, Tall , the Arabic name for what is now an archaeological site in the Nāṣiriyya liwāʾ or governorate of ʿIrāḳ (lat. 31° 18’ N., long. 45° 40’ E.). It is the Sumerian and Babylonian Uruk, Biblical Erech (Gen. x. 10), one of the leading cities and religious centres of ancient Babylonia, first surveyed by W. K. Loftus in the 1850s. In early Islamic times it seems to have been a minor place in the district of Kaskar, with a reputation in Islamic tradition as being the birthplace of the Patriarch Ibrāhīm or Abraham (although many other places were mentioned for this) (Yāḳūt, Buldān

Marāfiḳ

(311 words)

Author(s): Bosworth, C.E.
(a.), sing, marfiḳ , “bribes, douceurs”, literally, “benefits, favours”. In mediaeval Islamic society, various terms in addition to this are found, such as ras̲h̲wa / ris̲h̲wa , manāla , d̲j̲aʿāla , hadiyya , etc., with varying degrees of euphemism, for the inducements given either directly to a potential bestower of benefits or as an inducement for a person’s intercession or mediation ( s̲h̲afāʿa , wasāṭa ). In the ʿAbbāsid caliphate, this form of bribery became institutionalised in the caliphate of al-Muḳtadir (295-320/908-32 [ q.v.]), when the vizier Ibn al-Furāt [ q.v.] institute…

Ob

(862 words)

Author(s): Bosworth, C.E.
, one of the major rivers of Siberia, which flows from sources in the Altai Mountains to the Gulf of Ob and the Kara Sea of the Arctic Ocean. Its course is 3,680 km/2,287 miles long and 5,410 km/3,362 miles long if its main left-bank affluent, the Irtysh [see irtis̲h̲ in Suppl.] is included. Its whole basin covers a huge area of western Siberia. In early historic times, the lands along the lower and middle Ob were thinly peopled with such groups as the Samoyeds and the Ugrian Voguls and Ostiaks (in fact, the indigenous population of these regions today, only…

Yog̲h̲urt

(292 words)

Author(s): Bosworth, C.E.
(t.), from older Turkish yug̲h̲ur -, Ottoman yog̲h̲urmaḳ / yoǧurmak “to knead [dough, etc.], yoghourt, a preparation of soured milk made in the pastoralist, more temperate northern tier of the Middle East, Central Asia and the Balkans, appearing as yog̲h̲urt / yog̲h̲rut in Maḥmūd al-Kās̲h̲g̲h̲arī ( Dīwān lug̲h̲āt al-turk , tr. Atalay, i, 182, ii, 189, iii, 164, 190; Brockelmann, Mitteltürkischer Wortschatz , 92. Cf. also Radloff, Ver such eines Worterbuch der Türk-Dialecte , iii/1, 412-13; Doerfer, Türkische und mongolische Elemente im Neupersichen , iv, 173-5 no. 1866; Clauson, An …

Sardhanā

(234 words)

Author(s): Bosworth, C.E.
, a town, also the centre of a taḥṣīl , in the Meerut [see mīrat́h ] District of northwestern India, now in the Uttar Pradesh State of the Indian Union. The town is situated in lat. 29° 09′ N., long. 77° 36′ E. and lies some 19 km/12 miles to the northwest of Meerut town. ¶ It achieved fame in the later 18th century, when Walter Reinhardt, called Sombre or Samrū, of Luxemburg origin, after having been a mercenary in both French and British service, received from Mīrzā Nad̲j̲af K̲h̲ān, general of the Mug̲h̲al Emperor S̲h̲āh ʿĀlam II [ q.v.], the pargana [ q.v.] of Sardhanā [ q.v.]. This became, after …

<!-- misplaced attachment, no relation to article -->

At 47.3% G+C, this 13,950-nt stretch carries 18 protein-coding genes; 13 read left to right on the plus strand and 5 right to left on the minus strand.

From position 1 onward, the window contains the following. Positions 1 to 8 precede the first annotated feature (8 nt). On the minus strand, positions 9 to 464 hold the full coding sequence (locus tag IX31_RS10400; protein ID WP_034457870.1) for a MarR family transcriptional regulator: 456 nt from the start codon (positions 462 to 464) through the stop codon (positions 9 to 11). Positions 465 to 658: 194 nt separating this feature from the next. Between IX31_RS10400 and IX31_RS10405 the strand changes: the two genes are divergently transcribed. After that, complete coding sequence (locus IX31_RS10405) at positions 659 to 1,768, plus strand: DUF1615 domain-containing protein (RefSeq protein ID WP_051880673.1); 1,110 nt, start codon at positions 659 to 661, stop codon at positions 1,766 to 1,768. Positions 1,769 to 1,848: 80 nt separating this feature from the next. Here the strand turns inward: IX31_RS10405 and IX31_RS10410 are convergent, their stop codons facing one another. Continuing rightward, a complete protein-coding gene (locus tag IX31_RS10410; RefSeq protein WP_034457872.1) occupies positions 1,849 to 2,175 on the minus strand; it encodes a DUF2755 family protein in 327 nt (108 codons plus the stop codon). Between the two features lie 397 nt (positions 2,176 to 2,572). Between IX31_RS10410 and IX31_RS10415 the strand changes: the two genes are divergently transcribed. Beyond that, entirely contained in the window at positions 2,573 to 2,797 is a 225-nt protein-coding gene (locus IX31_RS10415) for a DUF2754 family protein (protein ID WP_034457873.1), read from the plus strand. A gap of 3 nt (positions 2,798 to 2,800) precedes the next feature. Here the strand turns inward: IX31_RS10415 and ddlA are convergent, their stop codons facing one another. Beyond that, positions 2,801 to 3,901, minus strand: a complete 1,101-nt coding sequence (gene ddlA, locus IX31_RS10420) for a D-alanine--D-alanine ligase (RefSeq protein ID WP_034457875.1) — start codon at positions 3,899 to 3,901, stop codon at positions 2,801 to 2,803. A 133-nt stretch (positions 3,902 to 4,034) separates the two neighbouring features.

Munādī

(424 words)

Author(s): Bosworth, C.E.
(a.), active participle of the form III verb nādā “to call”, hence crier, herald. In the Ḳurʾān, munādī is used (L, 40/41) for the one who will proclaim the Last Day and give the summons to Judgement, in popular Islam usually identified with the angel Isrāfīl [ q.v]; in another context where one might expect it, the story of Joseph, we find instead muʾad̲h̲d̲h̲in used for Joseph’s herald (XII, 70). In the towns of the pre-modern Islamic world, the munādī or town crier performed a vital function of communication in an age when there were no newspapers or, when these did ten…

ʿAbd al-Raḥmān b. Ḥassān

(529 words)

Author(s): Bosworth, C. E.
b. t̲h̲ābit al-anṣārī , poet of Medina and Damascus in the early Islamic period and son of the more famous eulogist of the Prophet, Ḥassān b. T̲h̲ābit [ q.v.]. He seems to have been born in ca. 6/627-8 or 7/628, and apart from visits to the Umayyad capital, to have spent most of his life in Medina. He died there, according to Ibn Ḥad̲j̲ar, Tahd̲h̲īb , vi, 162-3, in ca. 104/722-3 at the age of 98 lunar years, long-lived like his father. ¶ His father had latterly become a strong advocate of vengeance for ʿUt̲h̲mān and a supporter of Muʿāwiya’s cause, and ʿAbd al-Raḥmān likewise …

Sandābil

(339 words)

Author(s): Bosworth, C.E.
, a town said to be the capital of the king of China in the account of the Arab traveller and littérateur Abū Dulaf Misʿar b. Muhalhil [ q.v.] purporting to describe his participation in an embassy of the Chinese king Ḳālīn b. al-S̲h̲ak̲h̲īr returning from the court of the Samānid amīr Naṣr b. Aḥmad (301-31/914-43 [ q.v.]) at Buk̲h̲ārā. Abū Dulaf describes it as an immense city, one day’s journey across, with walls 90 cubits high and an idol temple bigger than the sacred mosque at Jerusalem ( First Risāla , Fr. tr. G. Ferrand, in Relations de voyages ... relatifs à l’Extrême Orient du VIII e au XVIII e s…